By Luciana Lopez
NEW YORK, Sept 15 Investors took the withdrawal
on Sunday of former Treasury Secretary Larry Summers as a
candidate to head the U.S. Federal Reserve as a green light for
risk, betting the bank's next chief would extend an era of easy
money that has flooded global markets with cash.
Markets viewed Summers' move as leaving Fed number two Janet
Yellen, a well-known advocate of looser monetary policy to
support the U.S. recovery, the favorite to succeed the current
chairman, Ben Bernanke.
Still, Yellen's nomination remains uncertain, leaving open
the possibility that markets would react differently should one
of several other possible nominees be chosen.
U.S. stock index futures and Treasury futures <TYc1 >
rallied as a result of the news, and investors and analysts said
those gains will likely extend further into the Monday session.
"My first thought was that the markets will rally on this,"
said Scott Frew, managing partner and owner of Rockingham
Capital Advisors in Hartford, Connecticut. "There's certainly a
perception that Yellen is more dovish than Summers."
The Fed has taken extraordinary steps to try to buoy the
world's largest economy both during and after the financial
Currently the bank is buying $85 billion per month in
Treasuries and mortgage-backed securities, its quantitative
That wave of easy money has helped take U.S. stocks to
record highs and yields on U.S. government debt to record lows.
On a total return basis, the S&P 500 stock index is
up 20 percent so far this year - its best return since 2009,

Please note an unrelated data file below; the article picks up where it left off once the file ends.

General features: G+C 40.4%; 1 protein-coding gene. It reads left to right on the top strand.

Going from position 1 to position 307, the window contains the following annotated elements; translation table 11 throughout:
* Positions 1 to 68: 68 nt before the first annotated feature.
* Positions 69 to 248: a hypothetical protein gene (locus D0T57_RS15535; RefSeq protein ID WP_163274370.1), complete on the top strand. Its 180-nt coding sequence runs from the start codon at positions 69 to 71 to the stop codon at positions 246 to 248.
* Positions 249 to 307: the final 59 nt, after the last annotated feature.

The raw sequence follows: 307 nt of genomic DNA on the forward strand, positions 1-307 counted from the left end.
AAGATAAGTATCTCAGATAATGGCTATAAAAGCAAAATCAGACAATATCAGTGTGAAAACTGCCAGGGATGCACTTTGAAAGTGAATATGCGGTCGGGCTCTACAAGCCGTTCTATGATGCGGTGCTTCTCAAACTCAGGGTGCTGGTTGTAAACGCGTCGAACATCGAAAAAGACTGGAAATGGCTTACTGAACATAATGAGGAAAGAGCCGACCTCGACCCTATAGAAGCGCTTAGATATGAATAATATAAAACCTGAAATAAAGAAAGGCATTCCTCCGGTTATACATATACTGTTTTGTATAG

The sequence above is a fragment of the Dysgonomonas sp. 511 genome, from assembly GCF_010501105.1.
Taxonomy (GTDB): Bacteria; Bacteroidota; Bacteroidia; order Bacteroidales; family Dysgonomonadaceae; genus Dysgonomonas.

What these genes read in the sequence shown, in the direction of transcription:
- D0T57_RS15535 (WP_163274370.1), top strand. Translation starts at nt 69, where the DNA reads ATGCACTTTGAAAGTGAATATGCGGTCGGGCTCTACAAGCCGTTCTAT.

when stocks began recovering from their swoon during the
financial crisis in which they lost more than half their value.
The Fed's efforts to keep interest rates low have sent
investors scurrying for yield. High-yield debt - known as junk
bonds because of their low ratings - has sold steadily, with the
Merrill Lynch US High Yield Master II Index surging
about 126 percent from 2009 through 2013.
Globally, investors have borrowed in dollars to invest in
higher-yielding markets abroad, the so-called carry trade.
MSCI's 45-country world index is up about 12
percent so far this year.
But the view that the Fed could withdraw its stimulus soon
has rocked global markets, taking benchmark U.S. Treasuries
yields to above 3 percent recently, a more than
two-year high - underscoring how the U.S. central bank's every
move affects investors big and small all over the world.
A spike in rates is worrisome because U.S. government debt
is used as a benchmark around the world for everything from
obscure derivatives contracts to mortgage rates.
If, in fact, yields rise too high, some economists fret the
U.S. recovery could be derailed. Mortgage applications in the
latest week fell, as 30-year mortgage rates matched a year-high
of 4.8 percent - well over 100 basis points from
earlier in the year.
Yellen has been a forceful advocate of the aggressive steps
taken under Bernanke to spur U.S. economic growth, earning her a
reputation as a policy "dove" who would tolerate a bit more
inflation to drive down unemployment that she deemed too high.
Analysts said a Yellen nomination would boost markets
because of that sense of continuing Bernanke's approach.
"I expect not only a rally in stocks but also a decrease in
yields, as the Fed remains in the same path Bernanke set" under
a Yellen nomination, said Michael Yoshikami, CEO and Founder at
Destination Wealth Management in Walnut Creek, California.
Markets had already been leaning back into riskier assets
such as stocks on a raft of strong U.S. economic data and eased
worries about a military strike on Syria.
Investors in funds based in the United States poured $12.8
billion into stock funds in the latest week, according to data
from Thomson Reuters' Lipper service.
But Yellen's nomination - and her perceived dovishness - are
hardly guaranteed, with other options such as Donald Kohn, Roger
Ferguson or Timothy Geithner - who has said he does not want the
job - possibly in the mix.
"The Obama administration has shown little, if any,
enthusiasm for Yellen, however, so we're not convinced she will
necessarily get the nod," noted Paul Ashworth, chief U.S.
economist at Capital Economics in Toronto.
The Federal Open Market Committee meets on Sept. 17 and 18
and will discuss whether to slow the bank's asset purchase